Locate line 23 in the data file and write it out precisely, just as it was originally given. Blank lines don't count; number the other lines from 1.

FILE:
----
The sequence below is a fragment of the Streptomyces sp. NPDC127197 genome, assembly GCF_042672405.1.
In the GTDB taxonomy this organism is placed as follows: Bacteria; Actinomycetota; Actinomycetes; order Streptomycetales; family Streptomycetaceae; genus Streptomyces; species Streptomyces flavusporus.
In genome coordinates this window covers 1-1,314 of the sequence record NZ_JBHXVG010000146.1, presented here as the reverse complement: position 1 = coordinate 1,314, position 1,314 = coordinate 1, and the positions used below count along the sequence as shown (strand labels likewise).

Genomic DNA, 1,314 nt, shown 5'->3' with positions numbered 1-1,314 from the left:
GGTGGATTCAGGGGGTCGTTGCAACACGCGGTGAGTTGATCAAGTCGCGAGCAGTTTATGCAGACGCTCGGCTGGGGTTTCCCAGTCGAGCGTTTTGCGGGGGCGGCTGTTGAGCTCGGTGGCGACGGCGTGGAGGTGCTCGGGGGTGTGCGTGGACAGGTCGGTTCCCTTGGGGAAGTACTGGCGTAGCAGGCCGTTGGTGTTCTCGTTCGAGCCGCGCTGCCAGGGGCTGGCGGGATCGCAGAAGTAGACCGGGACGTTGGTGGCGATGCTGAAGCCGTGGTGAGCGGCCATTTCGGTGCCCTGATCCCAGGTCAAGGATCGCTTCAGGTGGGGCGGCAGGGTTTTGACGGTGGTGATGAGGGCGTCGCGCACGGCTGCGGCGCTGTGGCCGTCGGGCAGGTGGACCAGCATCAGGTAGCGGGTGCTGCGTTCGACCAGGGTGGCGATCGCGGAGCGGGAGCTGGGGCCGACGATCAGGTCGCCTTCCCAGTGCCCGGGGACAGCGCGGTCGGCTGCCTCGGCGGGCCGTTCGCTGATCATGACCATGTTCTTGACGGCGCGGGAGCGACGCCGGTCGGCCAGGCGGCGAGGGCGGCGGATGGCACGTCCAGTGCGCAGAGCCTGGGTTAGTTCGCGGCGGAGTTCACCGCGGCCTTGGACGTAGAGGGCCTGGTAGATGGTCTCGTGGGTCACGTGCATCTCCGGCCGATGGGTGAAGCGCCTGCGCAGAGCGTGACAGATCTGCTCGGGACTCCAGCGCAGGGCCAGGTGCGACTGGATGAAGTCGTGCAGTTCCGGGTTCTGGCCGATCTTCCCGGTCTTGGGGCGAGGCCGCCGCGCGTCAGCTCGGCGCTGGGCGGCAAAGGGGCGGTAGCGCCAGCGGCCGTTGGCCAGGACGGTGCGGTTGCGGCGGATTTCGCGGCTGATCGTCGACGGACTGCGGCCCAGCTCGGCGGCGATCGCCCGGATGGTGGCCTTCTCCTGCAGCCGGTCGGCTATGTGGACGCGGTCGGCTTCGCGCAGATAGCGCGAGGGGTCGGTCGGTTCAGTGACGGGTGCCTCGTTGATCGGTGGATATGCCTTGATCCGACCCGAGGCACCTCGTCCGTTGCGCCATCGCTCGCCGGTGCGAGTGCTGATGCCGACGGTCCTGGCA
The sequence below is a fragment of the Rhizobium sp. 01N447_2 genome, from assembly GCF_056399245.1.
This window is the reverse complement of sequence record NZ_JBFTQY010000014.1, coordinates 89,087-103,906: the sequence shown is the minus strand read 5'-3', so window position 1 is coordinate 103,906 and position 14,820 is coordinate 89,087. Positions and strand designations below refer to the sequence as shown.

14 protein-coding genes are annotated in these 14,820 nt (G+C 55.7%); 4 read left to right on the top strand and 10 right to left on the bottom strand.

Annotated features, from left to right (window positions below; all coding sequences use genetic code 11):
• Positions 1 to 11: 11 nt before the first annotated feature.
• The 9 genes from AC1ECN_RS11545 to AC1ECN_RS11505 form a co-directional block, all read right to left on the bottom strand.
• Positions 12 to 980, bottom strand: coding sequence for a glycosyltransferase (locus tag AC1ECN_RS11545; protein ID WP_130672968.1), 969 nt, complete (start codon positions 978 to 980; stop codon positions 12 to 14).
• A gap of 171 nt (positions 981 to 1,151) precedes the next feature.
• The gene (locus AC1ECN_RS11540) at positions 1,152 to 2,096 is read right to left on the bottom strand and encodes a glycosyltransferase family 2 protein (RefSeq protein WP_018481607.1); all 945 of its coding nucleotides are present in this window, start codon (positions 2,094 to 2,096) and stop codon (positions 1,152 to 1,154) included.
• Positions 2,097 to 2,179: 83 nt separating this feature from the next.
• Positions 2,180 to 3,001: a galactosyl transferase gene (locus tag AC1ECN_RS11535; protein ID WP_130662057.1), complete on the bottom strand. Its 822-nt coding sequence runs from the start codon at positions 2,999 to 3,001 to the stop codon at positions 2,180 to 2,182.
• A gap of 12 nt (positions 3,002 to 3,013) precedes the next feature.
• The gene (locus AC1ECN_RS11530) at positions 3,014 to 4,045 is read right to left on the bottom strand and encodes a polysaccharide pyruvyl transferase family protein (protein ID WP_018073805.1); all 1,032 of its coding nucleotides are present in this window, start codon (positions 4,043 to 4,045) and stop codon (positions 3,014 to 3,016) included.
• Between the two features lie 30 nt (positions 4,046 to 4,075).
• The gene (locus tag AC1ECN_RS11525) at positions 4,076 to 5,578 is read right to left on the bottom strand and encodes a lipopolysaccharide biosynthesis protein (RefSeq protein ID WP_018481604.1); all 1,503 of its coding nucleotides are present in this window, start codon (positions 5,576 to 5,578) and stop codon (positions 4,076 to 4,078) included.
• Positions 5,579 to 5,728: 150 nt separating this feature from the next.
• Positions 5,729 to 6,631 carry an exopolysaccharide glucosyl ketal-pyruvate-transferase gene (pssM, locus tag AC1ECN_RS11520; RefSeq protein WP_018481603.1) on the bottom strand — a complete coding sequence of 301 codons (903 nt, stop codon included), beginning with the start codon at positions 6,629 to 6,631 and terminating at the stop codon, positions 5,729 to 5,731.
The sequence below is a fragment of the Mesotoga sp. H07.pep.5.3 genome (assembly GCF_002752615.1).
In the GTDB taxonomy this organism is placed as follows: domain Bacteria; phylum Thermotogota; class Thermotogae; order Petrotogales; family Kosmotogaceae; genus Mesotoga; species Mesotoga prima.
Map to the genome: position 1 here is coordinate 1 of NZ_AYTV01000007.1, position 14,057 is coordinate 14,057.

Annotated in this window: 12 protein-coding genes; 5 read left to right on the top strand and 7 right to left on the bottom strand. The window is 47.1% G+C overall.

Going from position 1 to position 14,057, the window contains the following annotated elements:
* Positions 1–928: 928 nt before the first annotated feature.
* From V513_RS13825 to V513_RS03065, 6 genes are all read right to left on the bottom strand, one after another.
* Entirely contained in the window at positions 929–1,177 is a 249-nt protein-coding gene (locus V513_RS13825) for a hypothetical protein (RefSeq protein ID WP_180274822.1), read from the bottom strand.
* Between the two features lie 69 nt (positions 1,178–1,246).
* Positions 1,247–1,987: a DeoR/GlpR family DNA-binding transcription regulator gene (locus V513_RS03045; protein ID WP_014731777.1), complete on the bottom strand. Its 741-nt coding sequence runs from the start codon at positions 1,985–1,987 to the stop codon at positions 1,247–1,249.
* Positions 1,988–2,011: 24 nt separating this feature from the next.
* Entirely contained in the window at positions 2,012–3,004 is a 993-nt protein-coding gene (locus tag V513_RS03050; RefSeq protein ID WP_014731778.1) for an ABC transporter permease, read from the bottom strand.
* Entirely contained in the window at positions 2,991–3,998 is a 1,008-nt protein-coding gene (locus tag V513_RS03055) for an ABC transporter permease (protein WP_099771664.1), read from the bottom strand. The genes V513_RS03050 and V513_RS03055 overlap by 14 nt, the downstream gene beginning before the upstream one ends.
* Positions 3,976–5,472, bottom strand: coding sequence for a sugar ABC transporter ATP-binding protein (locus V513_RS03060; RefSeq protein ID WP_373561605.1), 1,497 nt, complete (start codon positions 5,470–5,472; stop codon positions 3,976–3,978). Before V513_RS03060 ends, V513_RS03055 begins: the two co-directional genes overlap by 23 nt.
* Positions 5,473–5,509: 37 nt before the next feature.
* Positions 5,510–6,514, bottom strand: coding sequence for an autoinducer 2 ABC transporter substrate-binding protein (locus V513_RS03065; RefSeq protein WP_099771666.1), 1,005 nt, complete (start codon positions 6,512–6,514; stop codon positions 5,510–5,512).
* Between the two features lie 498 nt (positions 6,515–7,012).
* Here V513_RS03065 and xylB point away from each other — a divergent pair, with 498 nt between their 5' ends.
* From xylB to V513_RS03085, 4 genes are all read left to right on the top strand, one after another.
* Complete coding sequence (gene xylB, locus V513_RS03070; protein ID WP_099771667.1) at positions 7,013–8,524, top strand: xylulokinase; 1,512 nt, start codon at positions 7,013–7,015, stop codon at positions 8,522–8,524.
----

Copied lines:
The sequence below is a fragment of the Mesotoga sp. H07.pep.5.3 genome (assembly GCF_002752615.1).